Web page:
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Rogge’s Roundup: Several developments in January are of interest to financial advisors – February 16, 2023

Rogge Dunn represents wirehouses, FAs, RIAs and entrepreneurs in financial industry and private equity matters. He handles regulatory issues, wrongful discharge, moving teams, non-competes, partnership dissolutions and prom note defense. Each month, Rogge’s Roundup will provide insights regarding legal and regulatory matters of importance to our industry.

FTC’s Proposed Rule Banning Non-Competes

First and foremost the Federal Trade Commission (“FTC”) took the first step in implementing a
rule that would outlaw non-competes. If the rule goes into effect it will make transitioning
firms for FAs much easier.

For decades, non-compete agreements have been hotly contested. Employers argue that noncompetes are necessary to protect trade secrets and good will the firm created with customers,
whereas employees insist that non-competes limit compensation and unfairly restrict healthy
competition.

Historically, the extent to which a non-compete agreement is enforceable has been decided by
state legislatures, courts, and arbitrators. However, in July of 2021, President Biden issued an
Executive Order “encouraging” the FTC to exercise its statutory rulemaking authority to
“curtail the unfair use of non-compete clauses and other agreements that may unfairly limit
worker mobility.”

I have closely followed and helped clients navigate non-compete and non-solicit issues in the
aftermath of President Biden’s Executive Order. I analyzed Biden’s Executive Order in the
September, 2021 Advisor Hub Magazine article.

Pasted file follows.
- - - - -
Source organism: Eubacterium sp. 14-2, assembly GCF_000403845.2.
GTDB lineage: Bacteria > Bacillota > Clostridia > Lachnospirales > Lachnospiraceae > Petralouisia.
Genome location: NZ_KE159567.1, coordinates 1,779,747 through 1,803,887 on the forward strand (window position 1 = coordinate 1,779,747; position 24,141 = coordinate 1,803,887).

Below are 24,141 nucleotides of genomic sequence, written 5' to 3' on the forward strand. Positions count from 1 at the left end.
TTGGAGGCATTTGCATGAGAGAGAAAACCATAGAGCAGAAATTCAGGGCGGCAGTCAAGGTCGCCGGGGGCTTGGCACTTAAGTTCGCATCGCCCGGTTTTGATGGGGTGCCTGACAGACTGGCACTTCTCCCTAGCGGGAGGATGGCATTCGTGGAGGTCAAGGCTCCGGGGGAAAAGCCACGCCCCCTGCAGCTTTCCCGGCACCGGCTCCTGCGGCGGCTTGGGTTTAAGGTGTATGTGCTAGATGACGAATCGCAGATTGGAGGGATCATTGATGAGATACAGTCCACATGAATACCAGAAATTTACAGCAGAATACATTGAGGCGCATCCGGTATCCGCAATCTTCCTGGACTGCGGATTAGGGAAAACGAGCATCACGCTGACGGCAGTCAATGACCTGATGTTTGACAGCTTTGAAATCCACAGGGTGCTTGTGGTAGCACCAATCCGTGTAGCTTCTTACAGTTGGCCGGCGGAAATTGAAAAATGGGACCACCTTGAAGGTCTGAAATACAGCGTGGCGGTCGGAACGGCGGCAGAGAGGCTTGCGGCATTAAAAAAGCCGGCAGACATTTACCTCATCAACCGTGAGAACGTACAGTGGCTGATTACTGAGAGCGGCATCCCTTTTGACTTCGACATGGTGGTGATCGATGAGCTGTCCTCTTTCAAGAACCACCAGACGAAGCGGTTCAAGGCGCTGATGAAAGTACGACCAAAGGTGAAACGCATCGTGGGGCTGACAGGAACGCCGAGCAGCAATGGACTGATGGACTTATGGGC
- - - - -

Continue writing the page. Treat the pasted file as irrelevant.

As I predicted then, the FTC has proposed a rule that would ban the use of non-compete
agreements in the workplace—with practically no exceptions. On January 5, 2023, the FTC
issued a “notice of proposed rulemaking.” That is the first step in the rule becoming the
law. The proposed FTC rule would prohibit employers from entering into a non-compete
agreement or representing that an employee is subject to a non-compete agreement without
having a good faith basis to do so. The FTC’s proposed rule does more than prohibit the use of
non-compete clauses in future employment agreements. It also voids existing non-compete
agreements. The proposed rule would also apply to independent contractors and any other
individual who works for a company. Thus, the rule would protect FAs working for RIAs, not
just FAs at traditional Wall Street wirehouses and investment banks.

While traditionally RIAs have been less likely to require non-competes and non-solicits in
recent years RIAs have been following the lead of FINRA regulated firms and imposing noncompetes and non-solicits on FAs.

I predict the FTC issues the proposed rule. If so, it will most certainly be challenged in court. A
court may strike down the rule, if it determines the FTC lacked statutory authority to
promulgate the rule.

Reg BI Enforcement

In January, FINRA announced action against a small Long Island firm with only five FAs for a
Reg BI violation. FINRA noted that the firm did not reference Reg BI in its compliance manual
until almost 18 months after the rule took effect and it failed to deliver the customer
relationship summary conflict disclosure to clients and prospects. FINRA fined the firm
$35,000 and issued a formal censure. The fact that FINRA issued discipline against such a small
firm shows FINRA’s laser focus on ensuring FAs and firms comply with Reg BI.

Outside Business Activity Developments

For years FAs have been getting into trouble with their firms and/or FINRA regarding
OBAs. This is an activity FINRA closely monitors. In January, FINRA took action against one
careless FA, fining her $3,500 and suspending her for 60 days simply because she waited several
months after joining her firm to disclose and request approval to engage in her OBAs. The
takeaway is when you start with a new firm or when you want to start an OBA you must first
notify your firm and seek permission. As with most compliance issues, that notification should
always be in writing so you can prove you adhered to firm policy and FINRA rules.

Borrowing Money from Clients

Most FAs know that borrowing from clients is a big no-no. A recent FINRA sanction shows that
FINRA has zero tolerance for borrowing from clients. The FA only borrowed money from very
wealthy and financially sophisticated clients with whom he had been close friends for decades,
some since childhood. The FA repaid all of the loans in a timely fashion. Nevertheless, the FA
was fined $20,000 and suspended for 4 months.

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